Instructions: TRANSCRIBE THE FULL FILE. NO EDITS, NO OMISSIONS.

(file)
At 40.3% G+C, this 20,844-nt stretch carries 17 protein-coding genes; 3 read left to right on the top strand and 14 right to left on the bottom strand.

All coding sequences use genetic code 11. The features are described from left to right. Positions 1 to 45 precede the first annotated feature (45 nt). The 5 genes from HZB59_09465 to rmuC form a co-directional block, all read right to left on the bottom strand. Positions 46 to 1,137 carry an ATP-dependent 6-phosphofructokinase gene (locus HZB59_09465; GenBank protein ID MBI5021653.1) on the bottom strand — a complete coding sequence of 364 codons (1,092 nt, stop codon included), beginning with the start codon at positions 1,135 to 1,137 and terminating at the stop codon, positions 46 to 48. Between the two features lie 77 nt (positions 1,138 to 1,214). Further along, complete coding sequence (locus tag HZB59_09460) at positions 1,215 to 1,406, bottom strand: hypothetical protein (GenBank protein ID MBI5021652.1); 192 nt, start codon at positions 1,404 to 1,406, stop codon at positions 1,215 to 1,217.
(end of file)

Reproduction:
At 40.3% G+C, this 20,844-nt stretch carries 17 protein-coding genes; 3 read left to right on the top strand and 14 right to left on the bottom strand.

All coding sequences use genetic code 11. The features are described from left to right. Positions 1 to 45 precede the first annotated feature (45 nt). The 5 genes from HZB59_09465 to rmuC form a co-directional block, all read right to left on the bottom strand. Positions 46 to 1,137 carry an ATP-dependent 6-phosphofructokinase gene (locus HZB59_09465; GenBank protein ID MBI5021653.1) on the bottom strand — a complete coding sequence of 364 codons (1,092 nt, stop codon included), beginning with the start codon at positions 1,135 to 1,137 and terminating at the stop codon, positions 46 to 48. Between the two features lie 77 nt (positions 1,138 to 1,214). Further along, complete coding sequence (locus tag HZB59_09460) at positions 1,215 to 1,406, bottom strand: hypothetical protein (GenBank protein ID MBI5021652.1); 192 nt, start codon at positions 1,404 to 1,406, stop codon at positions 1,215 to 1,217.